Drift wood sticks from Second beach, Washington

Second beach

It’s been years since my last travel. I was happy that my family could take a vacation trip to Seattle, Washington on July 4th weekend. During this visit, we took a day off the city and drove all the way to coast of Pacific ocean. We saw the snow mountains in Olympic National Park. It was such an appealing view and so different from Midwest. We drove to this place called Second beach close to La Push.

There was a 0.8 mile trail that led down to the beach through a rain forest. Once we were on the beach, the first thing caught my eyes was these giant dead trees. Lots of drift woods. You can compare those tree’s size to the camper behind it or the surfboard. Tons of smaller woods and branches located near the trail end. I was so excited. 😀 I realized that I got a chance to get myself a piece of drift wood! So, I helped myself when kids were playing sand and wave with their dad. I could only pick smaller one due to my backpack size. Eventually, I was able to find four drift wood sticks that I like.

DIY drift wood crafts

After we got back home I started to think about making these drift wood sticks into unique souvenirs. The first one I made is the fourth stick missing from photo above. I was so concentrate on etching it and forgot to take a photo beforehand. Maybe I should write La Push rather than Olympic National Park but the park sounds better. I painted it with oil based marker like before.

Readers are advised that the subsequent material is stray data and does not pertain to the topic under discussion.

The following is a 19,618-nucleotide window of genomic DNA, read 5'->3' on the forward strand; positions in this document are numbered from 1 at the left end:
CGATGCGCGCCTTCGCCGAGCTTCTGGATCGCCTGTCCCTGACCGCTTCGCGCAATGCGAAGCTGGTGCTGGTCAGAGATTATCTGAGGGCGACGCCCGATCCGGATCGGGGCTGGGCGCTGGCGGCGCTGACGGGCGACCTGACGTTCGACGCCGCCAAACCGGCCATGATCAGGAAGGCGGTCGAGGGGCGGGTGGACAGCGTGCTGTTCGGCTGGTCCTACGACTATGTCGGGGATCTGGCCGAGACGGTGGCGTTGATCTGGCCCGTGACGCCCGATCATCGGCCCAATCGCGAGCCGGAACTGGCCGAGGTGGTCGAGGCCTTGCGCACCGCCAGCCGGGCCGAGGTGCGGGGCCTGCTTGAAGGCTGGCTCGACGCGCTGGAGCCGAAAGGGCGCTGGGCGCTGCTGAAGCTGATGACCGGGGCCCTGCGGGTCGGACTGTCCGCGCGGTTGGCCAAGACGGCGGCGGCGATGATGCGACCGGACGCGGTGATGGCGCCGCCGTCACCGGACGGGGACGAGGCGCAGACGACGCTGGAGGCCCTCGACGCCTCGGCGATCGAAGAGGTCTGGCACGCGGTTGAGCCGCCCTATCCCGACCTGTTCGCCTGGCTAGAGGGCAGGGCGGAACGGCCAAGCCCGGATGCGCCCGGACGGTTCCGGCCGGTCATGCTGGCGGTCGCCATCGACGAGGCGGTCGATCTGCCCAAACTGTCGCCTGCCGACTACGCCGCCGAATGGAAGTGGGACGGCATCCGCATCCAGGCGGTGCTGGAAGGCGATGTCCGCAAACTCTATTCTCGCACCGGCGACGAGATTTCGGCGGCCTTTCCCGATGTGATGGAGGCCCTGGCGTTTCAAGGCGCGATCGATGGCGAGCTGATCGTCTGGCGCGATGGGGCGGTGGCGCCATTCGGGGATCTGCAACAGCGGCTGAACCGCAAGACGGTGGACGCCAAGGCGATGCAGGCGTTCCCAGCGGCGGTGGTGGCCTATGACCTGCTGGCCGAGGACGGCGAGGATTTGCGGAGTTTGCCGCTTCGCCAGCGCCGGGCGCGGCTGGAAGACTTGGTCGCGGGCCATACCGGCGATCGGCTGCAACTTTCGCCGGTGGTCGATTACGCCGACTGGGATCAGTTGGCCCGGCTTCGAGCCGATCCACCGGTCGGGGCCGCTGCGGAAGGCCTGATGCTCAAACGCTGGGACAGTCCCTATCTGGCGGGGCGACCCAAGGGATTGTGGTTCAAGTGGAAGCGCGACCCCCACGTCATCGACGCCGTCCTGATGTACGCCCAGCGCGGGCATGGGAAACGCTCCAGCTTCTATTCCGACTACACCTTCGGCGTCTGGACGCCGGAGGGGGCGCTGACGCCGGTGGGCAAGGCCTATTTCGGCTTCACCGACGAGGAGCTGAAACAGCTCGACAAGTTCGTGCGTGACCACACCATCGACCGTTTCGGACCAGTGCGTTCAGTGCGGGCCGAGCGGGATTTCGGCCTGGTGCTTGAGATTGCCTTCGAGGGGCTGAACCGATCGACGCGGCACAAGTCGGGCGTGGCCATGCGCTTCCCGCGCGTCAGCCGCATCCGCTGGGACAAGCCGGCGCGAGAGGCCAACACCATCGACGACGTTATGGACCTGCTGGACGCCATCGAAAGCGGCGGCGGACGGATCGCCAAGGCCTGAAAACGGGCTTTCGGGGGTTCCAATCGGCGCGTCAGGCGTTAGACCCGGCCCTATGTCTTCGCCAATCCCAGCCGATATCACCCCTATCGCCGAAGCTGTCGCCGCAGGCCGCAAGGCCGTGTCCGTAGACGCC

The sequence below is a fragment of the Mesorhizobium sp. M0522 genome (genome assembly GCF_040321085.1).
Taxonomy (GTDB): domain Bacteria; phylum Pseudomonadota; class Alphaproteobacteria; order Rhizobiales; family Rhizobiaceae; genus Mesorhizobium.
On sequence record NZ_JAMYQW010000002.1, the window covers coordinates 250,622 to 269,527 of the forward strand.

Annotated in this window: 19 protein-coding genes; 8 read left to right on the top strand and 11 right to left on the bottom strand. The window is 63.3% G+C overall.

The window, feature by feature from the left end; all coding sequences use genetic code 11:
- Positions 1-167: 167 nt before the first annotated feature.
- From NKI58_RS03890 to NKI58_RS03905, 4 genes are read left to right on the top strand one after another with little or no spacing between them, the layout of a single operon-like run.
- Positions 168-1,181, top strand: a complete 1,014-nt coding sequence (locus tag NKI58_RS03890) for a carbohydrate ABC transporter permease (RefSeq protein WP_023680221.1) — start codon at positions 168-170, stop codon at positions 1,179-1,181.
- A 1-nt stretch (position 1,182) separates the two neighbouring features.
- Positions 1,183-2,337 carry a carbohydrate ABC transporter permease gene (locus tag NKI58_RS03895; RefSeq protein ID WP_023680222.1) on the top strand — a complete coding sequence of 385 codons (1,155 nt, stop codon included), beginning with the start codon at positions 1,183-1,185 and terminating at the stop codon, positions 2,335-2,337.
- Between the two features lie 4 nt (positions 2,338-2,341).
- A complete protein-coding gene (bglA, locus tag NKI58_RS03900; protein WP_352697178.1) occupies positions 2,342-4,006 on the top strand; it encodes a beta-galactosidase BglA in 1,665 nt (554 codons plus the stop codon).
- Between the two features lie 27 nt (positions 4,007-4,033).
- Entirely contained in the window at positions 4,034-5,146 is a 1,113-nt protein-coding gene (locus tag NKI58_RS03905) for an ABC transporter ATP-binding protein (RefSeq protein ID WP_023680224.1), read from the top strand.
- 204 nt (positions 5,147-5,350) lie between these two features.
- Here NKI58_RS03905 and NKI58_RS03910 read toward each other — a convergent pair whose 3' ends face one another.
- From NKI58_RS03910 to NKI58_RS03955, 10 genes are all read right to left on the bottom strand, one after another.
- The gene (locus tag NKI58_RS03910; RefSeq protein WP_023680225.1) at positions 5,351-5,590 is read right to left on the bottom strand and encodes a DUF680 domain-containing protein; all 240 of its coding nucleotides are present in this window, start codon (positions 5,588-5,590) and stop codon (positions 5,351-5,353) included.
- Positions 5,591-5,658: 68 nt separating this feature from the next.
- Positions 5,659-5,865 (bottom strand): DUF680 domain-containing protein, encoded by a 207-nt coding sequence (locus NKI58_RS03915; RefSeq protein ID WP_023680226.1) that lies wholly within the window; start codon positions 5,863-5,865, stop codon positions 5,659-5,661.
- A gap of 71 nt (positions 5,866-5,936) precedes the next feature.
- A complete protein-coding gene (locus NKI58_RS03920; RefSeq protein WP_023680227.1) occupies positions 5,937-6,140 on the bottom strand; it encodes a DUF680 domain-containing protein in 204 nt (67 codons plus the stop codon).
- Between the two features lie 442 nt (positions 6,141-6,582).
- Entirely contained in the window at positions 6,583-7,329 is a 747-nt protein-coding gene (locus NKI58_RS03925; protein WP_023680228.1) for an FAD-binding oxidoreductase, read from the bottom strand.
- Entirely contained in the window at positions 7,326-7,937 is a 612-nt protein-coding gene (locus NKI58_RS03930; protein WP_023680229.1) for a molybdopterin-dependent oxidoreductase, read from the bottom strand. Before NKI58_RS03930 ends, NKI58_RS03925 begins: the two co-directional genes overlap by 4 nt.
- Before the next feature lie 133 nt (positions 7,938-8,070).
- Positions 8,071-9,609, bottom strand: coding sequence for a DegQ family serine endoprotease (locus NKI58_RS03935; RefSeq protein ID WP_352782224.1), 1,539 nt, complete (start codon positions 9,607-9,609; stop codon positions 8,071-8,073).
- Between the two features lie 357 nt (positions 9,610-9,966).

The next one I made is my “magic wand”. Etching only this time, no color.

Size comparison with my hand

I keep the rest two drift wood sticks for some macramé project, maybe. I need to resume my paintings next week.

A little extra

It is amazing that Northwest of Washington has enriched Native American culture. There is Native American art everywhere, on ferry, on road sign and on house exterior wall. What more interesting is that these tribe artworks are so similar as traditional, or should I say ancient Mexican tribe art. It gives me the feeling that the Native American tribe in Northwest coast is related to Maya/Aztec culture.

Simply amazing~ ❤

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My paintings are an outlet to express the imagination I have inside my head that I can not put into words. After trying many mediums, I always find myself coming back to paint and brushes. In my current artistic practice, I use oil paint and mainly create portraits of mythical creatures and animals transfixed in the shifting colours of seascapes and landscapes. There is a natural spirit and magic to these creatures and their energy draws me in. Choosing to paint these creatures as real living wildlife rather than abstractions, I use bold and vivid colours to express the imaginary intertwined with reality, finding magic between the seams. Using a saturated colour palette, I create bold and striking imagery, contrasted between foreground and background, subject and landscape, and light and darkness. Weaving their bodies and the surface of the landscape into each other through organic forms and flowing brush strokes, I find beauty, strength and innocence in these creatures that reflect my inner world.